Sunday, 14 August, 2022
E-paper

Julian Assange can be extradited to the US, court rules

Wikileaks founder Julian Assange can be extradited from the UK to the US, the High Court has ruled.

The US won its appeal against a January UK court ruling that he could not be extradited due to concerns over his mental health.

Judges were reassured by US promises to reduce the risk of suicide. His fiancee said they intended to appeal.

Mr Assange is wanted in the US over the publication of thousands of classified documents in 2010 and 2011.

Senior judges found the lower judge had based her decision in January on the risk of Mr Assange being held in highly restrictive prison conditions if extradited.

However, the US authorities later gave assurances that he would not face those strictest measures unless he committed an act in the future that merited them.

Giving the judgement, Lord Chief Justice Lord Burnett said: "That risk is in our judgment excluded by the assurances which are offered.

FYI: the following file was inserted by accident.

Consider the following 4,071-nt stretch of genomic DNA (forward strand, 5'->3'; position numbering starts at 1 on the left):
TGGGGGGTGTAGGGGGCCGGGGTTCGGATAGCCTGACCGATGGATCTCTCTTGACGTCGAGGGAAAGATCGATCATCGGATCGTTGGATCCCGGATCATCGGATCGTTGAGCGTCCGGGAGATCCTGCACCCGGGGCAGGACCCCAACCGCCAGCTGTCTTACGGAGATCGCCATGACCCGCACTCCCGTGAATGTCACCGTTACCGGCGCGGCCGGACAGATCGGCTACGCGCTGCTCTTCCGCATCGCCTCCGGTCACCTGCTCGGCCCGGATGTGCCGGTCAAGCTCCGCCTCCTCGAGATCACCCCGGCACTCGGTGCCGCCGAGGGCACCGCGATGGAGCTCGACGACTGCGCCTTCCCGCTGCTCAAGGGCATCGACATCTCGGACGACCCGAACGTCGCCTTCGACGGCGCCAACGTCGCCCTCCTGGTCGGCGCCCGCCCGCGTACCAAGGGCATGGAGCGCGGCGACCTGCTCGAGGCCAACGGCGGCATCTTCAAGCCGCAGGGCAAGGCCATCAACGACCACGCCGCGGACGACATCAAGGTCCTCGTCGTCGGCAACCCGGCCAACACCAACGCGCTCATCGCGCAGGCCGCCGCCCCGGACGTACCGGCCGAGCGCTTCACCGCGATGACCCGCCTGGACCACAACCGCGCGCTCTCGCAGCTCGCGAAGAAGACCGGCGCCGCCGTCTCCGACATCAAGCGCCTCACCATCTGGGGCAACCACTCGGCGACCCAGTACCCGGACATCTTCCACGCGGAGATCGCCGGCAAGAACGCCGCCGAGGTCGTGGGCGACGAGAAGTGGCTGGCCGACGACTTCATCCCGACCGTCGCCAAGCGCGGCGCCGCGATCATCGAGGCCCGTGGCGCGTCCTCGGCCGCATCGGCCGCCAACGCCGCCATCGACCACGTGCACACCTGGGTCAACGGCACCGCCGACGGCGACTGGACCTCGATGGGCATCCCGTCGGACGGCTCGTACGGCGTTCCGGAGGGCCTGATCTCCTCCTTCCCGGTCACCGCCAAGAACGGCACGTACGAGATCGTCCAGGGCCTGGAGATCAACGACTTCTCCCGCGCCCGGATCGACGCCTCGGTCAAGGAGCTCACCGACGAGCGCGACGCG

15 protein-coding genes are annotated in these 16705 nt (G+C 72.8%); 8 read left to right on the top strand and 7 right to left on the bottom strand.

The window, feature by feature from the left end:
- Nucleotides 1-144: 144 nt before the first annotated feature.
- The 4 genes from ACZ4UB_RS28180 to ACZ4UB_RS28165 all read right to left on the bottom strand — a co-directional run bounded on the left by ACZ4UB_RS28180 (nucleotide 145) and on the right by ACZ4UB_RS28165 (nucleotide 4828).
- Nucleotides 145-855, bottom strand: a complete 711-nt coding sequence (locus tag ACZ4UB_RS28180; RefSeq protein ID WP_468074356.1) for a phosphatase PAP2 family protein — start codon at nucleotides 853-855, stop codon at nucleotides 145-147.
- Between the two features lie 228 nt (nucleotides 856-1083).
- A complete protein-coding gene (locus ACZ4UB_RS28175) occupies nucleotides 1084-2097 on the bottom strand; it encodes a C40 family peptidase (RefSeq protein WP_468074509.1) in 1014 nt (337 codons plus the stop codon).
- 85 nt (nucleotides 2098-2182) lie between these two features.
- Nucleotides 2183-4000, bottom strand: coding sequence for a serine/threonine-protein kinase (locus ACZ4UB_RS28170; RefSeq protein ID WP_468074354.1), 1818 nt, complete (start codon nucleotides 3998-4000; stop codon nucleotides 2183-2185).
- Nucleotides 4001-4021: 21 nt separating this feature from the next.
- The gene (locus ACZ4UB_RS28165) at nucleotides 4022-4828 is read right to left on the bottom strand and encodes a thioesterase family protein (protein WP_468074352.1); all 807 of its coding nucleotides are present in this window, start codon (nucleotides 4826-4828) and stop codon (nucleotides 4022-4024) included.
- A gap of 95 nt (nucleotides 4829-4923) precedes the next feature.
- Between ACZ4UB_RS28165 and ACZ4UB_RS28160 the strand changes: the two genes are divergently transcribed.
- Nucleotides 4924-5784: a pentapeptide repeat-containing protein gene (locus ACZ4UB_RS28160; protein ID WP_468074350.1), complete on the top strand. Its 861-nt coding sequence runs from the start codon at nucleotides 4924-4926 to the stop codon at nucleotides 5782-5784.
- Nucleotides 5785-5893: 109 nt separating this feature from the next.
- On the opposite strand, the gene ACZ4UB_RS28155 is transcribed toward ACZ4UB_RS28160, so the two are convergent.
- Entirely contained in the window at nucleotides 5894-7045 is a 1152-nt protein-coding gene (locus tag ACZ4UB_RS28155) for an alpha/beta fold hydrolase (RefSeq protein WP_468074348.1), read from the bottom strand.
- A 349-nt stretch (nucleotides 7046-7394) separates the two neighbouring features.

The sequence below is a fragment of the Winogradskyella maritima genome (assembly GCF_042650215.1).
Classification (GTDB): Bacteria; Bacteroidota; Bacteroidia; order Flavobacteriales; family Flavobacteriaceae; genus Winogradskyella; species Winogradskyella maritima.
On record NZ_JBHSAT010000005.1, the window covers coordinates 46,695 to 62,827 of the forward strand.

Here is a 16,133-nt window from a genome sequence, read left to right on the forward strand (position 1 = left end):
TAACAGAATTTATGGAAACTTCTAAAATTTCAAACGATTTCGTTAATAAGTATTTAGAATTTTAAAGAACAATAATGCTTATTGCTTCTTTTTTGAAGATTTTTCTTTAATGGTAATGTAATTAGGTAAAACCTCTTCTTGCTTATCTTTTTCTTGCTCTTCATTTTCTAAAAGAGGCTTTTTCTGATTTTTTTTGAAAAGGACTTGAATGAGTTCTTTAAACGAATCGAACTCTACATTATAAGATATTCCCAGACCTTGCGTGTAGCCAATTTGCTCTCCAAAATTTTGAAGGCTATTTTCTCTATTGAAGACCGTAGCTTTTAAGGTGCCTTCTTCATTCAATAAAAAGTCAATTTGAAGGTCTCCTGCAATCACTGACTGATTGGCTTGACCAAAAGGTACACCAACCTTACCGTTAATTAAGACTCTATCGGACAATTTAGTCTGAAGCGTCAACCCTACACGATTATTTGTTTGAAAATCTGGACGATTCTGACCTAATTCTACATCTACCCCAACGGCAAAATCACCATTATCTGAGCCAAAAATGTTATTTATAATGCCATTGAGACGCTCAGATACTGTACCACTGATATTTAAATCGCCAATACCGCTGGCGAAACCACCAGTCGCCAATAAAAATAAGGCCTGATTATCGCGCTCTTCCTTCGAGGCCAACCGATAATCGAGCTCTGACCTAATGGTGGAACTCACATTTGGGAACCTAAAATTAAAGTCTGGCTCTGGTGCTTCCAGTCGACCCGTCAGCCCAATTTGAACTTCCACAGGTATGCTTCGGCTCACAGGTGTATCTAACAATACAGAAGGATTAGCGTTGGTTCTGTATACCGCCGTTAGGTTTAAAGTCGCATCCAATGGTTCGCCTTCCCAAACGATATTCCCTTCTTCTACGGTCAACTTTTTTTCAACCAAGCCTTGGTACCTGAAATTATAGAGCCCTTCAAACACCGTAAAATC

"It follows that we are satisfied that, if the assurances had been before the judge, she would have answered the relevant question differently."

Mr Assange's fiancee Stella Moris called the ruling "dangerous and misguided", adding that the US assurances were "inherently unreliable".

In an emotional statement outside the court, Ms Moris said: "For the past... two years and a half, Julian has remained in Belmarsh prison, and in fact he has been detained since 7 December 2010 in one form or another, 11 years. For how long can this go on?"
Wikileaks editor-in-chief Kristinn Hrafnsson said in a statement: "Julian's life is once more under grave threat, and so is the right of journalists to publish material that governments and corporations find inconvenient.

"This is about the right of a free press to publish without being threatened by a bullying superpower."

Judges ordered the case must return to Westminster Magistrates' Court for a district judge to formally send it to Home Secretary Priti Patel.

Mr Assange's legal team - Birnberg Peirce Solicitors - said any appeal to the Supreme Court would relate to the question of assurances, rather than on issues such as free speech or "the political motivation of the US extradition request".